Real-Time Scheduling (182.086)

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Updated slides (minor clarifications/error correction on PIP) available below.

Second homework assignment available below.


Real-time scheduling, i.e., determining the sequence of execution of tasks with deadlines, is a central problem in critical embedded systems. Their design must ensure that the timing constraints imposed by the surrounding physical system can be guaranteed. The (inherentily complex) worst-case response time and feasibility analysis of tasks under scheduling algorithms like earliest deadline first is hence of great importance. This graduate-level optional course provides an introduction into theory and mathematical analysis of scheduling algorithms for real-time systems. It allows its attendees to: (1) become familiar with task models, scheduling algorithms, feasibility and optimality results and associated proof techniques, (2) be able to apply existing results in new situations, (3) be able to devise and analyze new scheduling algorithms for special purposes.

The course is organized in the "anglo-american style", which is based on continuous engagement during the whole semester: Quizzes and homework assignments ensure (1) that the topics taught in the lecture are efficiently acquired, and (2) that the individual analytic problem-solving skills are trained.

ECTS-Breakdown (3 ECTS = 75 hours):

  24        Lecture time
   2        2-3 Quizzes
   4        2 Homework presentations
   9        Preparation time for 2-3 Quizzes
 36        Preparation time for 2 homework assignments  (2-3 exercises each): Single version (in LaTeX)


Earliest Deadline First (EDF) scheduling: Optimality and complexity analysis, feasibility analysis, response time analysis, competitive analysis under overloads, EDF scheduling with shared resources and precedence constraints.


Prof. Ulrich Schmid




This is a graduate-level theoretical course on real-time scheduling, primarily based on the textbook John A. Stankovic, Marco Spuri, Krithi Ramamritham, Giorgio C. Buttazzo: Deadline Scheduling for Real-Time Systems, Kluwer Academic Publishers (now Springer Verlag), 1998, ISBN 0-7923-8269-2. [A number of copies is available in the in the Lehrbuchsammlung of the TU library.] The emphasis is on the mathematical analysis of real-time scheduling algorithms. A nice "practical" overview of the topics dealt with in this course can be found in C. J. Fidge. Real-time scheduling theory. SVRC Services (UniQuest Pty Ltd) Consultancy Report 0036-2, April 2002. Prepared for the Air Operations Division, Defence Science and Technology Organisation. A general account on real-time computing is John A. Stankovic: Misconceptions About Real-Time Computing. IEEE Computer 21(10): 10-19 (1988).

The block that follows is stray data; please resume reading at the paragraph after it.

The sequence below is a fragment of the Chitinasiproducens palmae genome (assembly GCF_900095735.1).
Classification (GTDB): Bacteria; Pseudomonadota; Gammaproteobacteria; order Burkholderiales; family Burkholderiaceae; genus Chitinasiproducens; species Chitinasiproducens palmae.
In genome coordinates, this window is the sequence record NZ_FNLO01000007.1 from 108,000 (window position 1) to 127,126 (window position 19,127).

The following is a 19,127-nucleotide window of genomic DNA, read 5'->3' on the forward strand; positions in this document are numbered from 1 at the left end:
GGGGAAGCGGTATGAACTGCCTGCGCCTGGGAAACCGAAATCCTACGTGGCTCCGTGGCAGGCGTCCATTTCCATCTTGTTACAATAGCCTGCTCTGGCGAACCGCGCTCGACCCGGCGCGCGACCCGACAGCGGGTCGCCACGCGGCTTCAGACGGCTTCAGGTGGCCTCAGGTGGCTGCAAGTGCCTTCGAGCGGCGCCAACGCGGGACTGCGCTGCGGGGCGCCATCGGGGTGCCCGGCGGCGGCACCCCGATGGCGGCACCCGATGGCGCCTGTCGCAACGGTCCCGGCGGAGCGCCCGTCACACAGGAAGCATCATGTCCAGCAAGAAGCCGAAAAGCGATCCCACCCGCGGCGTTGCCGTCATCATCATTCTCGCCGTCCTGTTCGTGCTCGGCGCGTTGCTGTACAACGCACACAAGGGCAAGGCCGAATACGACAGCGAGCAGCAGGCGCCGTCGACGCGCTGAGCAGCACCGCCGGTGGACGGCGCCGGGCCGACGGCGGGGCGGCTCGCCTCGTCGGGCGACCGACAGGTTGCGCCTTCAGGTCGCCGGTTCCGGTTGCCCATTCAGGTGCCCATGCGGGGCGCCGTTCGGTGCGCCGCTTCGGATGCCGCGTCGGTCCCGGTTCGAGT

Recommended prerequisites are real-time systems basics (level of 182.713 Real-Time Systems), basic discrete mathematics (level of 104.271 Discrete Mathematics) and elementary complexity theory (level of 185.291 Formale Methods in Computer Science).

The syllabus can be found here, and here are the slides.

Aims & scope and requirements are quite different from undergraduate courses. Master programs like Technische Informatik are devoted to scientific education, and courses like RTS contribute to the development the required analytical skills and knowledge. In contrast to undergraduate courses where knowledge acquisition is more or less "push-based", master courses like RTS are "pull-based": You should view this course an an opportunity to develop a coherent and in-depth understanding of real-time scheduling issues - it is up to you to make the best use of it!

You are encouraged to do advance reading of the textbook [and any additional material listed in the schedule below]. In fact, it is difficult to really benefit from the lectures without any advance knowledge.

Since your grade will also depend upon participation in discussions, presence in class is expected.

Collaboration: Discussion of concepts with others is encouraged, but any homework must be done on your own and written up in your own words, unless otherwise instructed. If you use any source other than the textbook or my slides, reference it/him/her, whether it be a person, a book, a solution set, a web page or whatever.

[To understand the rationale of the above, it is very instructive to see how rigidly top US universities handle the issue of academic integrity, plagiarism, etc. Consult the Texas A&M University Code of Honors for an example.]


There is no need for an enrollment, but all participants should subscribe to the TISS LVA-Forum and News, as certain general announcements will be posted there.


Grading will be based on the following components:

  • Homework assignments (45%): There will be 2 paper exercises, to be worked out in LaTeX and presented in class; the details can be found below.